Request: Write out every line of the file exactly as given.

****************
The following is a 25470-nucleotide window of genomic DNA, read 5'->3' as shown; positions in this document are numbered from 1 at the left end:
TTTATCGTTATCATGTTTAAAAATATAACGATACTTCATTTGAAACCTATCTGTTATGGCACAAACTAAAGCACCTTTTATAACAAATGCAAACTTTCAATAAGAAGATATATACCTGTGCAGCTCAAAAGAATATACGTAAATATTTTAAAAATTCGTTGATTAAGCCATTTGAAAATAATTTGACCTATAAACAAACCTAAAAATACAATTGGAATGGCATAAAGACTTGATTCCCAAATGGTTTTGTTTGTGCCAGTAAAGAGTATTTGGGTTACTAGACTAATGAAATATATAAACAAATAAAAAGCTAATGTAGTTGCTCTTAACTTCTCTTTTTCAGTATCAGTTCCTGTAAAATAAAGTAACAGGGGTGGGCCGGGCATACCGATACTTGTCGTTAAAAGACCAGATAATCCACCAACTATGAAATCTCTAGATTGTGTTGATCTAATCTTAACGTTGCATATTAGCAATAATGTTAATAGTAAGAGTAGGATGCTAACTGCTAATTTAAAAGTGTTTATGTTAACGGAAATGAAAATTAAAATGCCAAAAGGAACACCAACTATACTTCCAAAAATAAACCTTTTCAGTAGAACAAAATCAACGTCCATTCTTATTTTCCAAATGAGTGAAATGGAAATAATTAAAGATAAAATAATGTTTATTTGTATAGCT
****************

The following is a 25470-nucleotide window of genomic DNA, read 5'->3' as shown; positions in this document are numbered from 1 at the left end:
TTTATCGTTATCATGTTTAAAAATATAACGATACTTCATTTGAAACCTATCTGTTATGGCACAAACTAAAGCACCTTTTATAACAAATGCAAACTTTCAATAAGAAGATATATACCTGTGCAGCTCAAAAGAATATACGTAAATATTTTAAAAATTCGTTGATTAAGCCATTTGAAAATAATTTGACCTATAAACAAACCTAAAAATACAATTGGAATGGCATAAAGACTTGATTCCCAAATGGTTTTGTTTGTGCCAGTAAAGAGTATTTGGGTTACTAGACTAATGAAATATATAAACAAATAAAAAGCTAATGTAGTTGCTCTTAACTTCTCTTTTTCAGTATCAGTTCCTGTAAAATAAAGTAACAGGGGTGGGCCGGGCATACCGATACTTGTCGTTAAAAGACCAGATAATCCACCAACTATGAAATCTCTAGATTGTGTTGATCTAATCTTAACGTTGCATATTAGCAATAATGTTAATAGTAAGAGTAGGATGCTAACTGCTAATTTAAAAGTGTTTATGTTAACGGAAATGAAAATTAAAATGCCAAAAGGAACACCAACTATACTTCCAAAAATAAACCTTTTCAGTAGAACAAAATCAACGTCCATTCTTATTTTCCAAATGAGTGAAATGGAAATAATTAAAGATAAAATAATGTTTATTTGTATAGCT